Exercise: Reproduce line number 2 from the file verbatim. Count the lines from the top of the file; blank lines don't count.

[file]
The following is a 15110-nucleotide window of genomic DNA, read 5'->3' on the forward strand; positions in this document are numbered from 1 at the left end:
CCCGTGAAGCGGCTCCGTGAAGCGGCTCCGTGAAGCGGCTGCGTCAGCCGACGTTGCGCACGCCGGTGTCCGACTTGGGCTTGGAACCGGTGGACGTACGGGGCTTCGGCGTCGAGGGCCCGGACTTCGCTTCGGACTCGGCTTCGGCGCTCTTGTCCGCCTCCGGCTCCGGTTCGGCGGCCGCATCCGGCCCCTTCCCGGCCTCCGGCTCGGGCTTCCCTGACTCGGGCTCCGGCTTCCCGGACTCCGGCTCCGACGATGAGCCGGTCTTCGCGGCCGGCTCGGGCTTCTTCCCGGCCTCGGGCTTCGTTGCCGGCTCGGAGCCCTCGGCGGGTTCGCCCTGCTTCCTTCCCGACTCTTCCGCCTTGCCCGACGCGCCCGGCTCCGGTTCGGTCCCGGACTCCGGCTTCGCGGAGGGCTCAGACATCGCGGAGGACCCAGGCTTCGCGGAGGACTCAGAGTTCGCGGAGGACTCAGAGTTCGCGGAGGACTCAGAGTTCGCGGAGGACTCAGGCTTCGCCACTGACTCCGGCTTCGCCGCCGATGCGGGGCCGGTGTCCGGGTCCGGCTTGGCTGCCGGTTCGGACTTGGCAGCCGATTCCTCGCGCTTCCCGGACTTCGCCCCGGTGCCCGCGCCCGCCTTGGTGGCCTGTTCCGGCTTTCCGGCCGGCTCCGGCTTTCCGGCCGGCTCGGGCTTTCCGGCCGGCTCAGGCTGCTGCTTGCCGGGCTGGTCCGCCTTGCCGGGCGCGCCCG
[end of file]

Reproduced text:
CCCGTGAAGCGGCTCCGTGAAGCGGCTCCGTGAAGCGGCTGCGTCAGCCGACGTTGCGCACGCCGGTGTCCGACTTGGGCTTGGAACCGGTGGACGTACGGGGCTTCGGCGTCGAGGGCCCGGACTTCGCTTCGGACTCGGCTTCGGCGCTCTTGTCCGCCTCCGGCTCCGGTTCGGCGGCCGCATCCGGCCCCTTCCCGGCCTCCGGCTCGGGCTTCCCTGACTCGGGCTCCGGCTTCCCGGACTCCGGCTCCGACGATGAGCCGGTCTTCGCGGCCGGCTCGGGCTTCTTCCCGGCCTCGGGCTTCGTTGCCGGCTCGGAGCCCTCGGCGGGTTCGCCCTGCTTCCTTCCCGACTCTTCCGCCTTGCCCGACGCGCCCGGCTCCGGTTCGGTCCCGGACTCCGGCTTCGCGGAGGGCTCAGACATCGCGGAGGACCCAGGCTTCGCGGAGGACTCAGAGTTCGCGGAGGACTCAGAGTTCGCGGAGGACTCAGAGTTCGCGGAGGACTCAGGCTTCGCCACTGACTCCGGCTTCGCCGCCGATGCGGGGCCGGTGTCCGGGTCCGGCTTGGCTGCCGGTTCGGACTTGGCAGCCGATTCCTCGCGCTTCCCGGACTTCGCCCCGGTGCCCGCGCCCGCCTTGGTGGCCTGTTCCGGCTTTCCGGCCGGCTCCGGCTTTCCGGCCGGCTCGGGCTTTCCGGCCGGCTCAGGCTGCTGCTTGCCGGGCTGGTCCGCCTTGCCGGGCGCGCCCG